## FFT bin meaning

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Reply #1 –

I often see DFT bin in some DFT/stft literature,What does the term "bin" mean exactly?

Does it refer to a specific single frequency or a frequency range?

If we do N points DFT,then have N DFT bins, where do the 0-bin and N-1 bin refer to?

If N = 256,then where does 112.5 bin refer to?

In a sense, it's like a histogram, where the bin contains a range of frequencies between upper and lower bounds.

If the original time-domain chunk contained N=256 samples, that's 256 real values and 256 imaginary values (usually, the Imaginary part of each complex number is zero when we're considering Real data, such as audio waveforms).

The transform-domain chunk will also contain N=256 samples, meaning 256 real paired with 256 imaginary values, or combined, they could be considered 256 complex numbers. If you think about it, you'd be losing Information if you didn't have N=256 complex numbers, so you couldn't reconstruct the time-domain signal by performing the inverse DFT.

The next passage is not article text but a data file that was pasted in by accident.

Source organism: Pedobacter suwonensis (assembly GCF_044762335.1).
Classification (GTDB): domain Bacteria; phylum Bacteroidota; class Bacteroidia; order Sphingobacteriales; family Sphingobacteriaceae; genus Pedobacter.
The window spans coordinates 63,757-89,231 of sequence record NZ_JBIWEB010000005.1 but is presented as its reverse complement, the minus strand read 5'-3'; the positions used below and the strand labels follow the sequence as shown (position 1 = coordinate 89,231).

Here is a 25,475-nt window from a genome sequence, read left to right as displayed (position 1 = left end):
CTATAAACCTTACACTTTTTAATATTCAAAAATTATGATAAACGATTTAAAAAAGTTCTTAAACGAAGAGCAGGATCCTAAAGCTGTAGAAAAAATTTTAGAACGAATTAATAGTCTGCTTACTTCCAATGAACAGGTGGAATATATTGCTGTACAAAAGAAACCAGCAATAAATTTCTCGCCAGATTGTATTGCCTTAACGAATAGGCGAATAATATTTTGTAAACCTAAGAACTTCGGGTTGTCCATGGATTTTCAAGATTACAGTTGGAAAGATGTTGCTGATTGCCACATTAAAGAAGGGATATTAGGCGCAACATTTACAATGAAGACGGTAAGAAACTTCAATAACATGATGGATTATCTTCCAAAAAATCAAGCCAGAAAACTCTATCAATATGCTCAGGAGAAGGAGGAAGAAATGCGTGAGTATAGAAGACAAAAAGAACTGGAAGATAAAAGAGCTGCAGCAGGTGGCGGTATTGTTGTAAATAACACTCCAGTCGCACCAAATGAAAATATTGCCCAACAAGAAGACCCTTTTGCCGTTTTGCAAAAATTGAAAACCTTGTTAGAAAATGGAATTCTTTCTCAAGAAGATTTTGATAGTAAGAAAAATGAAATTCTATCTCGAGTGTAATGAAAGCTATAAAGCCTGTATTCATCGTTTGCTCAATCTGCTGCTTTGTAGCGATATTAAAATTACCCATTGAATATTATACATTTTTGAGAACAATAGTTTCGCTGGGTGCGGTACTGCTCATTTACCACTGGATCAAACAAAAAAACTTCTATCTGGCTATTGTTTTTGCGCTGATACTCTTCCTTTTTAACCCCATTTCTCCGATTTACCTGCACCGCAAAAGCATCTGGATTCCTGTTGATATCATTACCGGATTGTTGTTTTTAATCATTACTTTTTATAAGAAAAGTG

With certain kinds of symmetry in the original signal chunk it is possible to prove that the imaginary part must be zero, which can save some computation (e.g. even symmetry, IIRC, which you obtain when performing the autocorrelation function, whose transform is the power spectrum of the original signal - Wiener-Khinchin Theorem).

Anyhow, these N=256 complex numbers represent the full range of positive and negative frequencies. Negative frequencies do mean something in reconstructing the waveform, but in general analysis they tend to be ignored. So you have half the number of frequency bins.

The book Fourier Optics is quite an accessible academic text which I think covered much of this, and I have it in a box somewhere.